Canning green beans is not hard. I know pressure canners freak some people out. I am one of them. Mamaw gave me a pressure canner a few years ago and after storing it for a while, I decided to give it a shot.
Why, oh why would anyone want to use a pressure canner?
The bottom line is that if you want to preserve low acid foods (vegetables, soups, stews, stocks, meats, poultry or seafood) you have to use a pressure canner.
Foods that are “high acid” (like tomatoes) are easily and safely processed in a hot water bath (a pot of boiling water). The acid in the foods along with the 214 degree boiling water prevents Clostridium Botuliom (yuck) from growing, living and hanging out in the can goods. Low-acid foods must be heated to 240 degrees to eliminate Clostridium Botuliom. To go all the way to 240 you need a pressure canner.
After reading and researching and studying I felt overwhelmed, intimidated and, not to mention, confused.
Then I decided to try it.
I found pressure canning isn’t that scary after all.
I’m going to make this as easy as it can be. Don’t be afraid. I canned my first batch of green beans… by myself… without any help… using a 40 year old canner… that came with no instructions, booklet or recipes. If I can do this, so can you!
Here’s the quick overview:
That is basically it. Easy!
I’ll break it all down for ya………
Pick, wash and snap beans. Or have your kids do it.
Notes: We pick the beans and wash them in the garden (we have an awesome sink in our garden – go here to see it). Snap off both ends of the bean. Then snap it into bite-sized pieces. I like my beans snapped into 1 inch pieces. Smaller pieces pack better into jars.
For some reason my youngest enjoys eating uncooked beans (see the last pic on the right above). I don’t recommend it. I think he is the only one on earth who likes to eat raw green beans.
Fill clean jars with beans.
Notes: I run my jars through the dishwasher while I’m snapping beans so they are clean, hot and ready to pack. Then I just drop handfuls of clean, snapped beans into the jars. This is called “cold packing” because we did not cook the beans before we shoved them into jars.
If you want to add salt to your beans this is the time to do it. I add 1 tsp. to each quart.
Cover with water (leave 1 inch headspace)
Notes: I use boiling filtered water. To learn why we use filtered water go here. After adding the water you can use a plastic knife to remove any air bubbles. Just slide the knife along the sides and down the center of the jar.
Adjust rings and lids.
Notes: Wipe the rims of the jars with a clean cloth and put the lids on. You need to get these lids tight, but not so tight that Hulk couldn’t open them. If your lids are not tight enough the liquid will escape from your jars during canning.
Process in pressure canner 25 minutes.
Notes: Be sure to follow the directions to your pressure canner.
If Mamaw gave you a 40 year old pressure canner without a users manual, directions or instructions of any kind go here for Ball’s official Pressure Canning Instructions. It is a quick one page reference guide. Great for anyone new to canning, or an old pro looking for a refresher course.
Here is the process I follow with my system:
Be sure you have a rack in the bottom of your pressure canner.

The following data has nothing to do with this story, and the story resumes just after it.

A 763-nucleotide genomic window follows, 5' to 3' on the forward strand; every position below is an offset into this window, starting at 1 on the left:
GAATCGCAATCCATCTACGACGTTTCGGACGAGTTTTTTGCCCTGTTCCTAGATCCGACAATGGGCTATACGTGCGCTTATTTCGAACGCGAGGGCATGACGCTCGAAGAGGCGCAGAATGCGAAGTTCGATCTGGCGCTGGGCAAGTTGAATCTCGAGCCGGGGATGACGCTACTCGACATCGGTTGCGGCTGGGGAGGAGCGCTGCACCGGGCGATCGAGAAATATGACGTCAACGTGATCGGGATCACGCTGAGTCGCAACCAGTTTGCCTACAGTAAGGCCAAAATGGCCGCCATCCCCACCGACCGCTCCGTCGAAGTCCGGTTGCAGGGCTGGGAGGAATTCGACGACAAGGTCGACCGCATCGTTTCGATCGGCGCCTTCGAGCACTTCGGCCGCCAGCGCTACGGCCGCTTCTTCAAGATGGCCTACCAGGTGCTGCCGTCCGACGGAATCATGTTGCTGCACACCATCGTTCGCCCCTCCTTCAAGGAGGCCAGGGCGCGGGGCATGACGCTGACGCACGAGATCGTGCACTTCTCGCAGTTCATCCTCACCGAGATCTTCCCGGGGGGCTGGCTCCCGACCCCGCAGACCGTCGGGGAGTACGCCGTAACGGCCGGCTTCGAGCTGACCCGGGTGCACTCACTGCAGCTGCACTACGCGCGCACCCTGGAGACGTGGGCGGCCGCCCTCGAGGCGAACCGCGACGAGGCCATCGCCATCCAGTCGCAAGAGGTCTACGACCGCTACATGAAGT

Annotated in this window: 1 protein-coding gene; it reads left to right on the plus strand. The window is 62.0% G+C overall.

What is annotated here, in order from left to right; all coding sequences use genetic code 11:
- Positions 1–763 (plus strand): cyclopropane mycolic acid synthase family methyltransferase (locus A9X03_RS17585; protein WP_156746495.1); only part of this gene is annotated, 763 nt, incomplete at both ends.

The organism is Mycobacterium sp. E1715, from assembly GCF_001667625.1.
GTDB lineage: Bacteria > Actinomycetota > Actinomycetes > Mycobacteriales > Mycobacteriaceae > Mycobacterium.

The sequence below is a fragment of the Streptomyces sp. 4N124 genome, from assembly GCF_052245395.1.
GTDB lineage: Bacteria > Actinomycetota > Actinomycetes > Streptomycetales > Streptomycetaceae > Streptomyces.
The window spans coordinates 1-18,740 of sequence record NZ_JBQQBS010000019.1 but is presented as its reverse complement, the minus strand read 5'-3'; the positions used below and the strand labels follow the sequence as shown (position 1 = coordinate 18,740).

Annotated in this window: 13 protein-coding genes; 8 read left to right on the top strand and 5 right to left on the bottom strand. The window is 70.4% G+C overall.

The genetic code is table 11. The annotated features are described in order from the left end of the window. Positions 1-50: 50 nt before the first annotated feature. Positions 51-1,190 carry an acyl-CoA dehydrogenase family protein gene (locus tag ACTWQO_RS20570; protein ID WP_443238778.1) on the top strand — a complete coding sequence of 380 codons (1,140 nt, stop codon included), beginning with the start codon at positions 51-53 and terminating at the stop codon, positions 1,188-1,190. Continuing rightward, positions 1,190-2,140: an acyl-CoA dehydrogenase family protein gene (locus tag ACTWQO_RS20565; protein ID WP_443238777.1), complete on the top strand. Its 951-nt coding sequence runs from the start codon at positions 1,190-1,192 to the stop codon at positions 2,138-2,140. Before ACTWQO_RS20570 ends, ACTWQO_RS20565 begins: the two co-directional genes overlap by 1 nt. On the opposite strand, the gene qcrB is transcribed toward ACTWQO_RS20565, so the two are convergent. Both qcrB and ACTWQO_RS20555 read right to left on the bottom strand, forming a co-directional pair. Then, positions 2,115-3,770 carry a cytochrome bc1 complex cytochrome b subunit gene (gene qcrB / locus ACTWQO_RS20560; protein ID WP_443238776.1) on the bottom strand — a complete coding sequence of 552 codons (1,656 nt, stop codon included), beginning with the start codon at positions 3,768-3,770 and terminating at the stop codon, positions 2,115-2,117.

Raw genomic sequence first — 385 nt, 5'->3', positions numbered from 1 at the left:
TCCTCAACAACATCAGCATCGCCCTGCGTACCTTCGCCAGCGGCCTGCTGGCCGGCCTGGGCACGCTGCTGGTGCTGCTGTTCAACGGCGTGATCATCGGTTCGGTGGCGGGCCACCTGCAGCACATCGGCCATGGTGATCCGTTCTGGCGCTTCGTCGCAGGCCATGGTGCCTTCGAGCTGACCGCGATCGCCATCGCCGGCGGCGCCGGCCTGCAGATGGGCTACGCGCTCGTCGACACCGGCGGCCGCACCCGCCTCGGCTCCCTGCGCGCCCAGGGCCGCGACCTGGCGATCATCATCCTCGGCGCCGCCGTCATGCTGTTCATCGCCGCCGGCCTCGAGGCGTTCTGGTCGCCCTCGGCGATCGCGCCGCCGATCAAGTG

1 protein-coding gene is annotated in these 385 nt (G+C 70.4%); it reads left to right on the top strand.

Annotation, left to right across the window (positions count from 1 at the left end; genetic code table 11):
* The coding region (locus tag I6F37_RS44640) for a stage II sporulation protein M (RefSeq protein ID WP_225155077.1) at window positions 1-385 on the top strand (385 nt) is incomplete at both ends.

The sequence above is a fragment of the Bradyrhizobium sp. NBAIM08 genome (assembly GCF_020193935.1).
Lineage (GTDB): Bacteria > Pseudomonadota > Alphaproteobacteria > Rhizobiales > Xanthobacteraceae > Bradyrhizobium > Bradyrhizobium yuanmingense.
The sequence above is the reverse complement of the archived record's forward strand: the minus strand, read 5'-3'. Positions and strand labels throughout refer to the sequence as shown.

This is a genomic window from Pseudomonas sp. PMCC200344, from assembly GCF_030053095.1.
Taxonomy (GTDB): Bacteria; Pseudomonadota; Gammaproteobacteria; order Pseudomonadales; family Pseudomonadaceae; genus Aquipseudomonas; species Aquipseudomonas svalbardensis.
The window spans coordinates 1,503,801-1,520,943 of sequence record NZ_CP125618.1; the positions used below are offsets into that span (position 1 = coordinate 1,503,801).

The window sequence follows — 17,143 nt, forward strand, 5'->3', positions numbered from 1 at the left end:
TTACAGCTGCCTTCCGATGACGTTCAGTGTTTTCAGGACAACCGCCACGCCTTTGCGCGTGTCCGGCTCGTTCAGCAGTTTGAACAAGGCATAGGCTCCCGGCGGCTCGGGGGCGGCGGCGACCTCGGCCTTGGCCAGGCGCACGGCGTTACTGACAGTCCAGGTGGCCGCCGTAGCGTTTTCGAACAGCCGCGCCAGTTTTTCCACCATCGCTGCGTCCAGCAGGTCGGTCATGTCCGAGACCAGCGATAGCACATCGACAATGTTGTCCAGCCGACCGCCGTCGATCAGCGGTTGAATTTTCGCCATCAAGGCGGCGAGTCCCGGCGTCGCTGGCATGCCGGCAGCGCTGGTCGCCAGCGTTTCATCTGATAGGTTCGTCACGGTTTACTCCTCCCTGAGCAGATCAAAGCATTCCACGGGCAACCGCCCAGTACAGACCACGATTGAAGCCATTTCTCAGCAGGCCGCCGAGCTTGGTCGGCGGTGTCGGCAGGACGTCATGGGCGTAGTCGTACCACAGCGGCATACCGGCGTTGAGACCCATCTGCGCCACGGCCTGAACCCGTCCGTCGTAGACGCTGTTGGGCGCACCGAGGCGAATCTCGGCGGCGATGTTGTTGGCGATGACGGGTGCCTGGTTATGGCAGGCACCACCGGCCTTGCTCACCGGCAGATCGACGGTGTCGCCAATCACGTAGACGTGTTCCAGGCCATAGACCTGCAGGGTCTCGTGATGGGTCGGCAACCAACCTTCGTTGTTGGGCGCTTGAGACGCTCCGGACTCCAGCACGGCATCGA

Fill canner with 2-3 inches of water and bring to a simmer on the stove top.
Place beans (in hot jars, covered in boiling water) into the canner.
Confirm that the canner is 1/2 filled with water (most canners will have a fill line). You can see my water line in the picture.
Lock lid on canner and set heat on high. Do not put the jiggler over the vent pipe yet. First, allow steam to escape from vent for 10 minutes.
Speaking of jigglers, this is what Mamaw calls it. Apparently, other people refer to this little, round doo-dad as a weight. For the purposes of our discussion it will forevermore be referred to as a ‘jiggler.’ Thank you, Mamaw.
Place the jiggler on 10 pounds pressure over the vent pipe.
When the jiggler begins jiggling (rocking, vibrating and making a lot of noise) adjust heat so it jiggles every 20-40 seconds for just a few seconds.
Let it do it’s thing for 20 minutes (for pints) or 25 minutes (for quarts).
After 25 minutes remove the canner from heat & allow it to cool. Leave the jiggler on. Do not touch the jiggler. This little weight is containing all sorts of steam and pressure and heat. Leave it alone. Leave the canner undisturbed while the pressure returns to zilch. Follow your manufacturer’s directions. You must be patient now.
Once the pressure is gone and the lid lock has dropped remove the jiggler.
Now let the unit cool down 10 minutes.
Remove lid, (tilting away from you so the steam goes in the opposite direction) and transfer jars of beans to a surface to cool.
The beans on the left have been through the pressure canner. The ones on the right are waiting their turn.
It’s really not hard. You just have to follow the pressure canner directions carefully so that all that pressure and steam is dealt with in an orderly, calm and in a nonexplosive manner.
Once you have braved the world of pressure canning you have opened a whole new universe of canning options! Just think of the possibilities: vegetables, soups, stews, stocks, meats, poultry and even seafood! Get all the latest articles, posts and fun delivered straight to you by “liking” the blog on Facebook (here), or sign up to follow the blog on Twitter (here) or subscribe via email (on the top right side of this page) or even follow it on Pinterest (here).
Sending farm-fresh cheers from my homestead to yours!